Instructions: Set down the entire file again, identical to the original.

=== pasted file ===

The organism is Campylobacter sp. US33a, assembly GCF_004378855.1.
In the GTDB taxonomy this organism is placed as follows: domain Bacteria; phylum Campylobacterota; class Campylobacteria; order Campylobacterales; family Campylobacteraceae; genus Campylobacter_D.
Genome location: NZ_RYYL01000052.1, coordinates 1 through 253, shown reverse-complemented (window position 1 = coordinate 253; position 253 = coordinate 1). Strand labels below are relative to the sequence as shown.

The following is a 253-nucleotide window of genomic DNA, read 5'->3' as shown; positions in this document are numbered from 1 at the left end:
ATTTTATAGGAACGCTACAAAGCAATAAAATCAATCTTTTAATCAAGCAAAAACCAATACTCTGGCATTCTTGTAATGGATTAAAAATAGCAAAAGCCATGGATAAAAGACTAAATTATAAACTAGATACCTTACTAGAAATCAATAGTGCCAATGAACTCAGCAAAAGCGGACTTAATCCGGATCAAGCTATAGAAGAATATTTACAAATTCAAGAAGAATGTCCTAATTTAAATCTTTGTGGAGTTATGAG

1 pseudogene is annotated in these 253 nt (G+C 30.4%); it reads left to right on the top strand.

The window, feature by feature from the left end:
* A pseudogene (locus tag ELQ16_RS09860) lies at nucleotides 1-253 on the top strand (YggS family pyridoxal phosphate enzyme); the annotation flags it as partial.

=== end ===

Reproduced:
The organism is Campylobacter sp. US33a, assembly GCF_004378855.1.
In the GTDB taxonomy this organism is placed as follows: domain Bacteria; phylum Campylobacterota; class Campylobacteria; order Campylobacterales; family Campylobacteraceae; genus Campylobacter_D.
Genome location: NZ_RYYL01000052.1, coordinates 1 through 253, shown reverse-complemented (window position 1 = coordinate 253; position 253 = coordinate 1). Strand labels below are relative to the sequence as shown.

The following is a 253-nucleotide window of genomic DNA, read 5'->3' as shown; positions in this document are numbered from 1 at the left end:
ATTTTATAGGAACGCTACAAAGCAATAAAATCAATCTTTTAATCAAGCAAAAACCAATACTCTGGCATTCTTGTAATGGATTAAAAATAGCAAAAGCCATGGATAAAAGACTAAATTATAAACTAGATACCTTACTAGAAATCAATAGTGCCAATGAACTCAGCAAAAGCGGACTTAATCCGGATCAAGCTATAGAAGAATATTTACAAATTCAAGAAGAATGTCCTAATTTAAATCTTTGTGGAGTTATGAG

1 pseudogene is annotated in these 253 nt (G+C 30.4%); it reads left to right on the top strand.

The window, feature by feature from the left end:
* A pseudogene (locus tag ELQ16_RS09860) lies at nucleotides 1-253 on the top strand (YggS family pyridoxal phosphate enzyme); the annotation flags it as partial.